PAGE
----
"The grids should not be applied conclusively in a particular case, . . . unless the claimant could perform the full range of work required of that [exertional] category on a daily basis and unless the claimant possesses the physical capacities to perform most of the jobs in that range." Hargis v. Sullivan, 945 F.2d 1482, 1490 (10th Cir. 1991). The ALJ therefore erred in applying the grids conclusively at step five of the sequential analysis. The ALJ should have solicited evidence from a vocational expert about plaintiff's ability to perform specific light jobs that may exist in significant numbers in the national economy. See 20 C.F.R. § 404.1560(c) (providing that agency must find claimant can do other work that exists in significant numbers in the national economy to find claimant not disabled at step five of sequential analysis); Soc. Sec. Rul. 83-12, 1983 WL 31253, at *2 (advising use of vocational expert at step five of sequential analysis when claimant's RFC does not precisely fit any exertional category). We must reverse and remand for the ALJ to obtain vocational expert testimony.(6)
The decision of the district court is REVERSED, and the case is REMANDED with directions to remand to the Commissioner for further proceedings consistent with this order and judgment.
Entered for the Court
Michael W. McConnell
*. This order and judgment is not binding precedent, except under the doctrines of law of the case, res judicata, and collateral estoppel. The court generally disfavors the citation of orders and judgments; nevertheless, an order and judgment may be cited under the terms and conditions of 10th Cir. R. 36.3.
1. Only one report by Dr. Abeyta, that of his April 24, 1995, examination, was actually before the ALJ. The report of Dr. Abeyta's two examinations of plaintiff in 1998 was presented only to the Appeals Council.
2. Paresthesia is "[a]n abnormal sensation, such as of burning, pricking, tickling, or tingling." Stedman's Online Medical Dictionary, http://www.stedmans.com/section.cfm/45 (click on word).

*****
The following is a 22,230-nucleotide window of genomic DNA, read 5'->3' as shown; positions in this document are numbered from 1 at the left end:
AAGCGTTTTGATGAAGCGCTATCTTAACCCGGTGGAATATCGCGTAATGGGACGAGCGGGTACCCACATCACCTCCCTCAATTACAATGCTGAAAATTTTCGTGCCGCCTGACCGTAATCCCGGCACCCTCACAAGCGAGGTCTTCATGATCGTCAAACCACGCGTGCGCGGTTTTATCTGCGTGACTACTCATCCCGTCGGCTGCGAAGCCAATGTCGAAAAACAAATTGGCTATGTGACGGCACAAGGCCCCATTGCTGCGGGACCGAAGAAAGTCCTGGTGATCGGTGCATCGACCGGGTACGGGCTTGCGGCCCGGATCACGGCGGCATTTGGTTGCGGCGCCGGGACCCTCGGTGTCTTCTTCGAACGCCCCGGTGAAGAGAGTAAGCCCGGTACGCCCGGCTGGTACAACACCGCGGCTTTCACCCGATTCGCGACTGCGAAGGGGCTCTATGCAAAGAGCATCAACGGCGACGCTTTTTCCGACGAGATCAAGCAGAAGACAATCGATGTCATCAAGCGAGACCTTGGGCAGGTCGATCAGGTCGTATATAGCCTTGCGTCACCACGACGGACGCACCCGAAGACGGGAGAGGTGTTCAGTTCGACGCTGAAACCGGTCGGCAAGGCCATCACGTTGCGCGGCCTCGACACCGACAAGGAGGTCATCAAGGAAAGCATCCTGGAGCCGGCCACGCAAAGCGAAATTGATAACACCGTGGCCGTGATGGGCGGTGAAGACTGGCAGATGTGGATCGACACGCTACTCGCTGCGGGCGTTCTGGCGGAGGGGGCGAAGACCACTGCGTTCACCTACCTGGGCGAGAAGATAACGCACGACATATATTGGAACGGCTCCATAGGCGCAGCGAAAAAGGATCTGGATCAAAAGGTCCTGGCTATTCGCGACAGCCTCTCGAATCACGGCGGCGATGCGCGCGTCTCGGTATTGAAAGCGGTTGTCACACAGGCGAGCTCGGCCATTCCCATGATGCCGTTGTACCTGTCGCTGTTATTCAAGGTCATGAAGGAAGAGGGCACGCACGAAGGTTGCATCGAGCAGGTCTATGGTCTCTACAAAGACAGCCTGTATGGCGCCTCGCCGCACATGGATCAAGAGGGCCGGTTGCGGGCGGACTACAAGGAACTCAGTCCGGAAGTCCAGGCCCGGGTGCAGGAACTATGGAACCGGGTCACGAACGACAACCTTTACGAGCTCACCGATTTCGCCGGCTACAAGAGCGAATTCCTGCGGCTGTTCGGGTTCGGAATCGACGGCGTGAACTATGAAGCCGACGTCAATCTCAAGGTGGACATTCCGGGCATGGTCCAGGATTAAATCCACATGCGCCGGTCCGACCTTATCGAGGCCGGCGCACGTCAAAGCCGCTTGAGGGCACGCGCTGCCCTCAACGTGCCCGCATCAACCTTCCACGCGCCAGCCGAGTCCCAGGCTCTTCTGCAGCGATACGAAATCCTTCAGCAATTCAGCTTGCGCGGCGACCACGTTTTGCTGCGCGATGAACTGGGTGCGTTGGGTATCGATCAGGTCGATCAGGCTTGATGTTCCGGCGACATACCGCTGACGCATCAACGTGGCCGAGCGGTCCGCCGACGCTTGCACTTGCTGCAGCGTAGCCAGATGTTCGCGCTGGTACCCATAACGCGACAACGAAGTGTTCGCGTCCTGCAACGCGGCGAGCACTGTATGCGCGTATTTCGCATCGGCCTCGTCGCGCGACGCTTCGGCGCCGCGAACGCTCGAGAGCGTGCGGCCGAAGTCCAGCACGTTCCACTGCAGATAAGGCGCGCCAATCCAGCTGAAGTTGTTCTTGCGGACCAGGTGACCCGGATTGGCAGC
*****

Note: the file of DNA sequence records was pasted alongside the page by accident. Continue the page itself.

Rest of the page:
3. Kyphoscoliosis is a combination of kyphosis, which is a curvature of the spine that causes a bowing of the back, and scoliosis, which is a lateral curvature of the spine. See Health Central General Health Encyclopedia, http://www.healthcentral.com/mhc/t op/001241.cfm.
4. The Commissioner argues that even if this were true, we could still affirm the ALJ's decision because plaintiff does not dispute his ability to sit up to six hours in a day, and light work can include jobs that involve sitting most of the time with some pushing and pulling of arm or leg controls. This argument ignores the requirements of a full range of light work. While it is true that the regulations place in the light category those jobs that "involve sitting most of the time but with some pushing or pulling of arm-hand or leg-foot controls, which require greater exertion than sedentary work," it is also true that "[r]elatively few unskilled light jobs are performed in the seated position." Soc. Sec. Rul. 83-10, 1983 WL 31251, at *5 (1983). The occupational bases on which the grids are founded are the unskilled occupations at each exertional level. Id. at *3. To be able to perform a full range of light work, plaintiff must be able to perform "[a]ll or substantially all occupations existing at [that] exertional level," id. at *6. Because there are relatively few unskilled light jobs that can be performed while seated, if plaintiff could perform only those light jobs, he would not be able to perform the full range of light work.
5. The evidence does not reflect how long plaintiff must perform an alternative activity before he may return to standing or walking. Nor is it clear whether he can stand for two hours and then walk for two hours without having to sit for a time between those two activities.
6. We note that if plaintiff were found incapable of performing any light jobs, the grids would direct a finding of disability. See 20 C.F.R., Pt. 404, Subpt. P, App. 2, Rule 201.14. We also note that after being denied benefits in these proceedings, plaintiff was determined to be disabled based on a new application he filed after reaching age fifty-five. See Aplt. App., Vol. II, at 4.